It is a given that Bruce Willis is a movie star. That star was pretty slow to rise, though. Breaking out in Moonlighting (1985) , it took quite a few tries for Willis to make it in the movies.
It took six years for him to finally make a movie (The Last Boy Scout) that both 1) I can remember seeing and 2) was not completely awful . In fact, in the first nine years of his career, he starred in at least three movies that are still widely mocked as being among the biggest fiascoes of all time (Bonfire of the Vanities, Hudson Hawk, North). If there had not been a couple of Die Hards in that time span, he would probably would never have been heard from again — America’s Paul Hogan.
All this is to say, this episode is a great concept largely sunk by Willis’s performance. Maybe he was still learning his craft. He was still the wise-guy, fun-loving party-boy on Moonlighting, but this was a pretty somber role. Maybe it was the 80’s style or lousy DVD transfer. Maybe it was the thick hair — Willis didn’t really seem to take off until the hair started to go, which is an inspiration to me.
Peter Novins is sitting in a bar. In pre-cellphone days, he asks the bartender to use the old black Ma-Bell-issue telephone. He laughs at himself as he accidentally calls his own home number — to his shock, someone answers. The man on the other end of the phone says that he is Peter Novins. Willis simply is not believable as the Novins in the bar, but the Novins at home is a bigger mystery. Homeboy is also mystified, but not as much as barfly. He also seems more sedate. Are we to infer these are his yin and yang like Kirk when he was split in half by the transporter, then evil-Kirk tried to split Yeoman Rand in half?
Novins leaves the bar and in this continuing salute to extinct communications technology, he goes into a phone booth. He again calls home and homeboy. Barfly is beginning to unconvincingly panic while homeboy remains cool (and by cool, I mean emotionless and dull); he is still fairly non-plussed — minussed even — by this miraculous occurrence. The duality is further illustrated by barfly’s shivering in the rain versus homeboy warm at home in front of a roaring fire and snuggling in his fabulous sweater.
Barfly threatens to go home and throw homeboy out into the street. Homeboy remains calm and tells him that they can’t occupy the same space because physics. So now homeboy somehow knows the “rules?” Barfly suggests that they can both separately go about their lives, but homeboy berates barfly as not being able to live on his own. Barfly leaves the phone-booth to look for a telegraph.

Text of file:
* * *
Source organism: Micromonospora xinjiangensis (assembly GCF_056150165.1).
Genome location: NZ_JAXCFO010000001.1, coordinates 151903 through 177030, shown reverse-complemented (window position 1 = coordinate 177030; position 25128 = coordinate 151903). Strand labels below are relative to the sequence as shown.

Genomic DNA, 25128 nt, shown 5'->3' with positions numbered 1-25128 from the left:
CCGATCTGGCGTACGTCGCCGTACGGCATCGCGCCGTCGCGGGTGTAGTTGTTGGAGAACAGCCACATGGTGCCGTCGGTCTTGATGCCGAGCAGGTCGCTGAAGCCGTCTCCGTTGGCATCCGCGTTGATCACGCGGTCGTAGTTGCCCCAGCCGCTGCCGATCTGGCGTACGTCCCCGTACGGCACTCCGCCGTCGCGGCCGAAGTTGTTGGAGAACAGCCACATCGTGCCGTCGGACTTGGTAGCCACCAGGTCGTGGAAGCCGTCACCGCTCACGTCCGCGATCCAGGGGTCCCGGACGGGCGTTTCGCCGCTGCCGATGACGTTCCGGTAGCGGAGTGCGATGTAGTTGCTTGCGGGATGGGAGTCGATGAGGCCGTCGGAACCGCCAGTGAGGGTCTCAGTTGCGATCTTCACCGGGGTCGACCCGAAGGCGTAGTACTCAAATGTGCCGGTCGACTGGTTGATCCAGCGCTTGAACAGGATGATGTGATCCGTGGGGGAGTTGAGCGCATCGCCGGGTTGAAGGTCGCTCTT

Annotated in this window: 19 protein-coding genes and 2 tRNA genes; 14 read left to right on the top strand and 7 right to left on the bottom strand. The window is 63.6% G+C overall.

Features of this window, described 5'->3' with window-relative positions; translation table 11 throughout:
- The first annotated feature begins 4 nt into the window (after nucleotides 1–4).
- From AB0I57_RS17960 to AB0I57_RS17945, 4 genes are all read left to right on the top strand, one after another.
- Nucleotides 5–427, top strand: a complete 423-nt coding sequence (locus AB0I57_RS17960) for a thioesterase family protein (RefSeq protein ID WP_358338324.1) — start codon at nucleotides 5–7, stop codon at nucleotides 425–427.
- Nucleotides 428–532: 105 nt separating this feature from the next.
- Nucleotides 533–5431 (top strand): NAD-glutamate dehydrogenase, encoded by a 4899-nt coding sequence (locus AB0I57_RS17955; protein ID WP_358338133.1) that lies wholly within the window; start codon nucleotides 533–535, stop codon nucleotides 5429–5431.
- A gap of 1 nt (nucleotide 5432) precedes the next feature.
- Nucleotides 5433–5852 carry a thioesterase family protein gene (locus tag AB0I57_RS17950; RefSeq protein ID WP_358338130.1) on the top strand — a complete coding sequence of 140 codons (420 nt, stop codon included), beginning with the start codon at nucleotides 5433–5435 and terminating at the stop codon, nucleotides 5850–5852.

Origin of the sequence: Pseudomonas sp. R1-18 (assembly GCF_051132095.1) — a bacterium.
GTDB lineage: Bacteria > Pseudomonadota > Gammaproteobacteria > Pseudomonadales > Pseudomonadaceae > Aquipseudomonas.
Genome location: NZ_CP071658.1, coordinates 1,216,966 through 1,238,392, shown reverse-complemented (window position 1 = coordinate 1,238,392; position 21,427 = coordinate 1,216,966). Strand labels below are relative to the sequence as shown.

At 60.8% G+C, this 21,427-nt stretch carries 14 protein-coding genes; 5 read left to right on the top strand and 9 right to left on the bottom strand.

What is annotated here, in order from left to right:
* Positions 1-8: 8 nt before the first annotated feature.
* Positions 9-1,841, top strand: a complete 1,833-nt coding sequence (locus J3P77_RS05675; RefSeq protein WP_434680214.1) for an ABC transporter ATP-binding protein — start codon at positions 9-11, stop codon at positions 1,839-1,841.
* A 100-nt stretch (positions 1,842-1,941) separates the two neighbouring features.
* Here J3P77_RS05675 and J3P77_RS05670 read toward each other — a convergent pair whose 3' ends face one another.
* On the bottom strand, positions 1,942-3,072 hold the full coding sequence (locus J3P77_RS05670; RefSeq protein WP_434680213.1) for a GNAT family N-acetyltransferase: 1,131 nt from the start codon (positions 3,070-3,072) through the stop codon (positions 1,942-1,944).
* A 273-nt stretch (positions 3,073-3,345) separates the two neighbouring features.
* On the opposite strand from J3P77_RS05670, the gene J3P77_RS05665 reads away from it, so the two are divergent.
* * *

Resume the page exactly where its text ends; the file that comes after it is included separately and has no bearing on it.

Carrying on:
Barfly warns homeboy that the first time he tries to leave his apartment, he will zip in and call dibs, reclaiming his life under the revered “possession is 9/10ths of the law” clause of the Constitution.  Barfly goes to his bank to close out his account before homeboy spends it all on snazzy sweaters.
Barfly gets a hotel room and methodically burns bridges with the milk man, cleaners, The New York Times, and the grocery store to isolate his other self. He scratches each off of a list he has prepared; although cancelling the Times might just be because he has his own alternate reality now and no longer needs theirs. He calls homeboy. Not only is he one of the first preppers, having laid in a supply of rations, he has exercised the nuclear option and invited their elderly mother to live with him. Barfly gets increasingly manic.
Barfly further devolves in the hotel room until he is visited by homeboy. Yada yada, barfly becomes trans — as in lucent until he fades completely, leaving behind his new and improved self to star in The Return of Bruno.
-  One of the first will-they-or-won’t-they-consummate-their-relationship series. It soon became a tired trope through series such as Cheers (Sam & Diane), Buffy (Buffy & Angel) and Bates Motel (Norman & uh, well, you know . . .).
-  Although it was somewhat awful. It’s one of those movies where you want to take a shower after watching it.
-  Apparently that is about the only bloody thing people can’t now find in the Constitution. But I digress.
-  Return of Bruno actually seems to be fondly remembered by many reviewers, so maybe I was too quick to mock it. Seriously, this is cringe-worthy, though.
- Classic TZ Homage: Similar to Nervous Man in a Four Dollar Room where a twitchy loser argues with his more confident mirror image before the reflection becomes the real guy. I have a feeling the Classic TZ Homage tag is going to be used a lot.